Elizabeth L. Silver is the author of "The Tincture of Time: A Memoir of (Medical) Uncertainty."
Before Obamacare, insurers could charge patients with preexisting conditions more. The new Republican health-care plan would let insurers offer plans in the health marketplaces that do it again. (Daron Taylor/The Washington Post)

My daughter had a stroke when she was 6 weeks old. More specifically, she suffered a brain bleed. More specifically, a burst arteriovenous malformation, which is sort of like a ruptured aneurysm.

Or maybe she didn’t. It might have been this injury that led to the bleed, or it might have been something else. We can’t know with certainty what caused this catastrophic event in our lives, from which she has fully recovered. But such is the nature of medicine. It is as fickle as a child. One day, it presumes it knows what diagnosis you may have; the next, it changes its mind, or realizes it was wrong or develops a new technology to determine how to fix what might have been wrong.

Of course, this wavering approach to our health isn’t a problem as long as we realize that medicine is not a perfectly understood science that always offers neat answers. If the politicians who make the laws that deal with who gets access to health care also understand this reality, we would be in decent shape. But those now holding the keys to the gates are painfully unaware of the fickle nature of the beast, and as a result, millions of patients with preexisting conditions will suffer if the proposals Congress is considering to repeal the Affordable Care Act become law.

The ACA, which banned insurers from treating patients with preexisting conditions differently from anyone else, went into effect in January 2014. My daughter was born that same month and suffered the bleed that March. Once we were discharged from the NICCU at Children’s Hospital Los Angeles after two weeks, our focus shifted from our daughter’s actual health to a realization that she’d benefited from arbitrarily fortunate timing. Apart from exceptional medical luck that would allow her to recover fully, she was also lucky that this horrible injury had happened just weeks after preexisting conditions were abolished. A mere three years later, though, the government wants to take away that luck just as quickly as it had given it.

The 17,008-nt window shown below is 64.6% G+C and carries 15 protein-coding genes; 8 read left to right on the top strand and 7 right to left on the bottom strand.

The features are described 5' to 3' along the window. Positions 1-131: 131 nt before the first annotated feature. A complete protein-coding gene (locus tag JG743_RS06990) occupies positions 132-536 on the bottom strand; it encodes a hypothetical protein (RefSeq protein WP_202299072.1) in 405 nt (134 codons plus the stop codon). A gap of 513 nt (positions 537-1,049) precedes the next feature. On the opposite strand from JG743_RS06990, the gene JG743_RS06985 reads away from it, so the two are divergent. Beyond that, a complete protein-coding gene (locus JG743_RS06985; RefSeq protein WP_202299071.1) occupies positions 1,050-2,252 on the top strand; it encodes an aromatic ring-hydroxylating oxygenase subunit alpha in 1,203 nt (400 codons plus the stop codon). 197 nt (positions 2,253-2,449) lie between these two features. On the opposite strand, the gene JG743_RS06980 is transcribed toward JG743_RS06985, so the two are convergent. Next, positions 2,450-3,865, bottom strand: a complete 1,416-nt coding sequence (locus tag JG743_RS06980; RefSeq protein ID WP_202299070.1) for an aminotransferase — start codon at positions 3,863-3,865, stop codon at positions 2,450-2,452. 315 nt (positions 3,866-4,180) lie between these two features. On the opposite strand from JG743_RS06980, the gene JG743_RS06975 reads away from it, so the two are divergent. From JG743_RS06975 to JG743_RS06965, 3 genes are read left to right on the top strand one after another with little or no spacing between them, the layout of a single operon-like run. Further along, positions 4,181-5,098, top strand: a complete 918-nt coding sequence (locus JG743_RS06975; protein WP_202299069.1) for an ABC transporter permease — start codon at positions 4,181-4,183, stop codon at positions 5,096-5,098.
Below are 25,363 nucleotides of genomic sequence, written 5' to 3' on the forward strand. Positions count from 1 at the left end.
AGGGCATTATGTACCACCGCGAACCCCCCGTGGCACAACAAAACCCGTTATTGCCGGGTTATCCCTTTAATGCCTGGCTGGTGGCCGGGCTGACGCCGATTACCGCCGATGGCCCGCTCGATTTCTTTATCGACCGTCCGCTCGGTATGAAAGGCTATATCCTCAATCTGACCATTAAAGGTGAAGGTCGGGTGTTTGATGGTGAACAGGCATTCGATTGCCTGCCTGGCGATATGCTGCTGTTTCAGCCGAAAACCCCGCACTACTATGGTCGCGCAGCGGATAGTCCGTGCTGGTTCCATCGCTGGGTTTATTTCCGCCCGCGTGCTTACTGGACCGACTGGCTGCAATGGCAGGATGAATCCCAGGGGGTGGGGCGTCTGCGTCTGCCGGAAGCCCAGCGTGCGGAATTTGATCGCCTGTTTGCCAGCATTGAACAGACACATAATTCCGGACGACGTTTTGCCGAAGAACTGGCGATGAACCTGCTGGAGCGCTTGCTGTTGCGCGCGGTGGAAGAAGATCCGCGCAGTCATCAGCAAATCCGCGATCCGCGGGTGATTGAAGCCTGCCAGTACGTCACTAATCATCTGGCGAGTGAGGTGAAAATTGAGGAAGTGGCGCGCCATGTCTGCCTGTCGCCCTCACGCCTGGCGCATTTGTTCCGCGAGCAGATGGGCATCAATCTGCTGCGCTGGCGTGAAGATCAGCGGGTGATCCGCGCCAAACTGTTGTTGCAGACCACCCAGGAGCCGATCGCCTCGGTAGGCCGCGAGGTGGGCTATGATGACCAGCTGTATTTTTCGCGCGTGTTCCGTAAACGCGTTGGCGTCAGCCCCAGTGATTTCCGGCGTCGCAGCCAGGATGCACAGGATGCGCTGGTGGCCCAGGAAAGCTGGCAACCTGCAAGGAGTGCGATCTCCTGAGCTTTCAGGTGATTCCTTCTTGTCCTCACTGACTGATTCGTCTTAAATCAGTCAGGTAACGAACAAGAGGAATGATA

Beyond our desire for her recovery was the gratitude that this lifelong thing, whatever it would be called, would always be covered. That the preexisting condition no longer existed. That this injury, of which she (obviously) and we had no advance knowledge and no means to prevent, would always be covered by insurance, even if we have an unforeseeable lapse in that coverage. That no matter how much we can provide for her — and we are lucky to carry private insurance — she would always have access to affordable care. She made the cut.

Parents shouldn’t be thinking of “making the cut” when in the hospital watching their children struggle to survive in the intensive care unit, or even at home in outpatient care. They shouldn’t be thinking of rising premiums or accidental windows without coverage in the future. They should be thinking of taking their children home and putting all efforts toward their recoveries. The anxiety caused by questioning whether what is happening to your child will be covered by insurance is toxic coating on an already difficult pill to swallow. We are already sick with worry about the actual health of our children; we shouldn’t also be sick over what being sick could mean to our wallets.

Because, even if infrequent, diagnoses can change, and when they do, they upend the concept of the preexisting condition in full. They may meander, shape-shift and pick up new identities and new conditions along the way, making it impossible to cut off care based on such an arbitrary label. This is at once the beauty and reality of medicine, a practice steeped in science but subject to change. Since we live in this evolving world, to have legislators draw a red line for health-care coverage is both disarming and wrong.

The House of Representatives has made its decision, passing a bill that even President Trump deemed “mean,” and the Senate is struggling, shamefully, to follow suit. Their legislation rapidly lost support, and when lawmakers return to Washington next week — after, surely, hearing from parents like us about the damage their bill would do — they will enter new negotiations, new dialogue, new contemplation, all the while positing the ongoing question of this type of coverage. Republicans claim that preexisting conditions will be covered, but most independent analysts say coverage will be diminished, watered down, inexplicably costly, lending a false promise of coverage to the reality of a return to the terrifying days before the ACA took effect. We’ve followed that path before. We — my husband and I, our daughter and millions of people like us — cannot afford to turn back to it again.

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